A preliminary hearing in Santa Clara County Superior Court on two 1983 murder-rape cases filed against a San Jose man with the help of DNA evidence is set to start Tuesday with testimony from several former peace officers, according to the district attorney's office.
Christopher Melvin Holland, 57, is charged with murder with special circumstances for allegedly raping and killing two women 29 years ago and if convicted could be sentenced to life without parole or the death penalty, Deputy District Attorney David Boyd said.
Holland is charged in the brutal slaying of 17-year-old Cynthia Munoz, found raped, strangled and stabbed in her Campbell home on Aug. 7, 1983, hours after she visited her disabled boyfriend in the hospital, the district attorney's office said.
Holland was first charged with Munoz's death in 2007 after DNA tests on sperm cells from swabs taken from Munoz's body and preserved for 24 years by Campbell Police positively matched Holland's DNA, according to court documents.
On July 23, 2011, the district attorney's office charged Holland with the alleged murder and rape of Tara Marowski, 21, a resident of San Jose whose body was located inside her car in an unincorporated section of San Jose a few weeks after she turned up missing in March 1983.
In a 2007 preliminary hearing in the Munoz case, Holland's attorney claimed that one of Holland's friends, Brian Mendez, might have been the one who actually killed Munoz while drunk, according to court documents.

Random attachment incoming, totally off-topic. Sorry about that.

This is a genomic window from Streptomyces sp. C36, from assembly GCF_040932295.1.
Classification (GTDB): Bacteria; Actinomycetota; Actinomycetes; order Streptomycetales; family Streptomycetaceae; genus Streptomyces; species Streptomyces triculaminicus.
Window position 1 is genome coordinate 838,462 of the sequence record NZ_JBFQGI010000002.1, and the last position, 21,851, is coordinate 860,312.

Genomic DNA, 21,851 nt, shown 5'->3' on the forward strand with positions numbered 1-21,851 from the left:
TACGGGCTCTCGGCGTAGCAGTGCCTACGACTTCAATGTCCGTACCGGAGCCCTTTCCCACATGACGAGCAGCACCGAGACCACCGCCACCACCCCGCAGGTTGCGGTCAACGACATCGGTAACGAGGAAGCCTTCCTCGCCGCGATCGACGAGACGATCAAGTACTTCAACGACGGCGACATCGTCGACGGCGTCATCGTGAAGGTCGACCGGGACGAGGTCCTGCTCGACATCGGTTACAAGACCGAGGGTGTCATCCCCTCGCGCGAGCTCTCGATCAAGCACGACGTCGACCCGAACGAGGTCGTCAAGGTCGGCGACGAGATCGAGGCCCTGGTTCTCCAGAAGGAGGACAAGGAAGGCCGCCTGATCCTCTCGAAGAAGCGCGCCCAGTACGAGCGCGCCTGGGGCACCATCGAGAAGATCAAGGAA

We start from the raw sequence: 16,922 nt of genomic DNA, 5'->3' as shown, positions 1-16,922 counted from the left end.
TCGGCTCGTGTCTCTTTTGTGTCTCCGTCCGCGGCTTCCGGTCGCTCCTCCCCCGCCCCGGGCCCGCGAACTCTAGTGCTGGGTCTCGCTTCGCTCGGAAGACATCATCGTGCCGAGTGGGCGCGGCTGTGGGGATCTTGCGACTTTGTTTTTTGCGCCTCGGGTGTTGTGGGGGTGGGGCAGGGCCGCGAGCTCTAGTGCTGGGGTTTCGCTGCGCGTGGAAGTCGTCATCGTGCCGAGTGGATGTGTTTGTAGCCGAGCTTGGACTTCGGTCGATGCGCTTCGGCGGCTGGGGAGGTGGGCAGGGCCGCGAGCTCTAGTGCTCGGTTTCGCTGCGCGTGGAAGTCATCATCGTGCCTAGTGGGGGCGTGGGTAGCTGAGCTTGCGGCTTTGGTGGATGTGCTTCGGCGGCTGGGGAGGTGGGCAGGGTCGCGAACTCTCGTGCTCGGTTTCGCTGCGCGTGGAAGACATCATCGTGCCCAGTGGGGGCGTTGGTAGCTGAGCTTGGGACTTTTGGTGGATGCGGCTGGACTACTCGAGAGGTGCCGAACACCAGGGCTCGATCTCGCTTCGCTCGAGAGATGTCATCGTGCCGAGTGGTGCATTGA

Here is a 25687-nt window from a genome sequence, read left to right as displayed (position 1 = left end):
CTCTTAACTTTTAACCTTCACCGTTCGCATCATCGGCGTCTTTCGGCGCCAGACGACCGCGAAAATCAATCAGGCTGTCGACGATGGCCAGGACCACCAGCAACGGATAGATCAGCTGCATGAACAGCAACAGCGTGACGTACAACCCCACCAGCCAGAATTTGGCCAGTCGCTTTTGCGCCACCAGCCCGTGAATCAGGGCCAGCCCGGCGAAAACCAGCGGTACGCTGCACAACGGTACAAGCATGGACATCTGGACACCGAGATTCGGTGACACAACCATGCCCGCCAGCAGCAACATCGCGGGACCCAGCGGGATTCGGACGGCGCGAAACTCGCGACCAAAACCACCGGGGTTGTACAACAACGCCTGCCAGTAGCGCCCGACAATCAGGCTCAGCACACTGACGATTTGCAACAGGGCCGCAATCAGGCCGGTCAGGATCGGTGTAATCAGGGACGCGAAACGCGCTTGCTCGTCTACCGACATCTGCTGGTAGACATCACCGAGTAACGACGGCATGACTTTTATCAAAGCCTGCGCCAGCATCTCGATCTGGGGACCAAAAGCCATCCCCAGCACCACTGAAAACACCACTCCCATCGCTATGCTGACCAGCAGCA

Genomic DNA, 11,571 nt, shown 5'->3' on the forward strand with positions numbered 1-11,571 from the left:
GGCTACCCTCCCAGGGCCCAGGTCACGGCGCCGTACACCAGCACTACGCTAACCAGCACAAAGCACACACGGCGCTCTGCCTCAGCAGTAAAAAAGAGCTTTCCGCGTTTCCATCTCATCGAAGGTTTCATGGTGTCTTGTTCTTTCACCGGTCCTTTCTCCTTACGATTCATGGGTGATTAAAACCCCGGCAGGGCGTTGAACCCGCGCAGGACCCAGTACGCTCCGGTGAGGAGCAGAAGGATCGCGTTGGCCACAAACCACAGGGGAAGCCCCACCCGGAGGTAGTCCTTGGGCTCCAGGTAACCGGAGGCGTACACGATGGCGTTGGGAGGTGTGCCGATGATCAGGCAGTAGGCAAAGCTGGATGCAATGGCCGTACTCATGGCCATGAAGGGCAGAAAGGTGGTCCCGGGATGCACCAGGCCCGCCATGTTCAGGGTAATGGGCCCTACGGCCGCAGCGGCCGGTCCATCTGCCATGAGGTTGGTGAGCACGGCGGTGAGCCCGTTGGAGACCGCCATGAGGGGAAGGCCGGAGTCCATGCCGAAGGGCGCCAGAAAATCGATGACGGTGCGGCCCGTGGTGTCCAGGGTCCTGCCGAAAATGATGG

But a DNA analyst from the Santa Clara County Crime Lab testified that sperm from vaginal swabs from Munoz eliminated Mendez and two men who were roommates at the home where Munoz lived, according to court documents.
Boyd said he would have three or four retired peace officers and one current officer testify during the proceedings starting Tuesday and continuing this week.
At a brief hearing Monday before Santa Clara County Judge Julia Allogiamento, Holland's public defender Michael Ogul said he would use Dr. Joseph O'Hara, lead medical examiner of the Santa Clara County medical examiner's office, as a defense witness.
Ogul claimed that the original county medical examiner who performed an autopsy on Marowski's body in 1983 stated that the Marowski died of a "non-traumatic homicide."
The medical examiner from 1983 is now deceased. However, Ogul said that O'Hara has said he is not sure how Marowski died and that the defense would use his testimony to show a lack of probable cause that a homicide occurred, Ogul said.
Boyd countered that he will present evidence to show probable cause that Marowski's death was a traumatic homicide.
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